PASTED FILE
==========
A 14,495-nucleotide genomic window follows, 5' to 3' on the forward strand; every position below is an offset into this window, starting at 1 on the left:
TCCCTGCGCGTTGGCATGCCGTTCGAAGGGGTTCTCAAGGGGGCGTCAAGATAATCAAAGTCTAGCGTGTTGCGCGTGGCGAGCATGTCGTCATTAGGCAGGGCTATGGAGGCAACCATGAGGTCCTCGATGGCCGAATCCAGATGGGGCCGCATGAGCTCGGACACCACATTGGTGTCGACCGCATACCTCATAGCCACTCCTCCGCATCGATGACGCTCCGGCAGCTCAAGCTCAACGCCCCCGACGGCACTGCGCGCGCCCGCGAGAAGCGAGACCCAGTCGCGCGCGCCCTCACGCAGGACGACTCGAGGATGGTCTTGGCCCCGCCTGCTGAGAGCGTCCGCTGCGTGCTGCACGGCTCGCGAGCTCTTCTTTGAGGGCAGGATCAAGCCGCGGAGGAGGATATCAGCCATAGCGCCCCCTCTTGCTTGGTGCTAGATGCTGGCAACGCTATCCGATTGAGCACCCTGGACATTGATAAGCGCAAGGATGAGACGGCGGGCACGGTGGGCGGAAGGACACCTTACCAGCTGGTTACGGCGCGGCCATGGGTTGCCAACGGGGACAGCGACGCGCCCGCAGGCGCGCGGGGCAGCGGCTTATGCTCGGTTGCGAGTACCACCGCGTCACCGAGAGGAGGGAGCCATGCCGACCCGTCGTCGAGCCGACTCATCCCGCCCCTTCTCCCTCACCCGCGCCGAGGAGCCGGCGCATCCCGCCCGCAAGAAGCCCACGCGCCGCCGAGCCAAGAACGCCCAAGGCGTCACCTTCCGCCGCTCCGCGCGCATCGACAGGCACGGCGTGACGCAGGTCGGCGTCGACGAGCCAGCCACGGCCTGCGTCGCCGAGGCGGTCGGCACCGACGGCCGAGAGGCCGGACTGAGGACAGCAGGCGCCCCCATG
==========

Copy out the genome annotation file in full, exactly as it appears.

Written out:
A 14,495-nucleotide genomic window follows, 5' to 3' on the forward strand; every position below is an offset into this window, starting at 1 on the left:
TCCCTGCGCGTTGGCATGCCGTTCGAAGGGGTTCTCAAGGGGGCGTCAAGATAATCAAAGTCTAGCGTGTTGCGCGTGGCGAGCATGTCGTCATTAGGCAGGGCTATGGAGGCAACCATGAGGTCCTCGATGGCCGAATCCAGATGGGGCCGCATGAGCTCGGACACCACATTGGTGTCGACCGCATACCTCATAGCCACTCCTCCGCATCGATGACGCTCCGGCAGCTCAAGCTCAACGCCCCCGACGGCACTGCGCGCGCCCGCGAGAAGCGAGACCCAGTCGCGCGCGCCCTCACGCAGGACGACTCGAGGATGGTCTTGGCCCCGCCTGCTGAGAGCGTCCGCTGCGTGCTGCACGGCTCGCGAGCTCTTCTTTGAGGGCAGGATCAAGCCGCGGAGGAGGATATCAGCCATAGCGCCCCCTCTTGCTTGGTGCTAGATGCTGGCAACGCTATCCGATTGAGCACCCTGGACATTGATAAGCGCAAGGATGAGACGGCGGGCACGGTGGGCGGAAGGACACCTTACCAGCTGGTTACGGCGCGGCCATGGGTTGCCAACGGGGACAGCGACGCGCCCGCAGGCGCGCGGGGCAGCGGCTTATGCTCGGTTGCGAGTACCACCGCGTCACCGAGAGGAGGGAGCCATGCCGACCCGTCGTCGAGCCGACTCATCCCGCCCCTTCTCCCTCACCCGCGCCGAGGAGCCGGCGCATCCCGCCCGCAAGAAGCCCACGCGCCGCCGAGCCAAGAACGCCCAAGGCGTCACCTTCCGCCGCTCCGCGCGCATCGACAGGCACGGCGTGACGCAGGTCGGCGTCGACGAGCCAGCCACGGCCTGCGTCGCCGAGGCGGTCGGCACCGACGGCCGAGAGGCCGGACTGAGGACAGCAGGCGCCCCCATG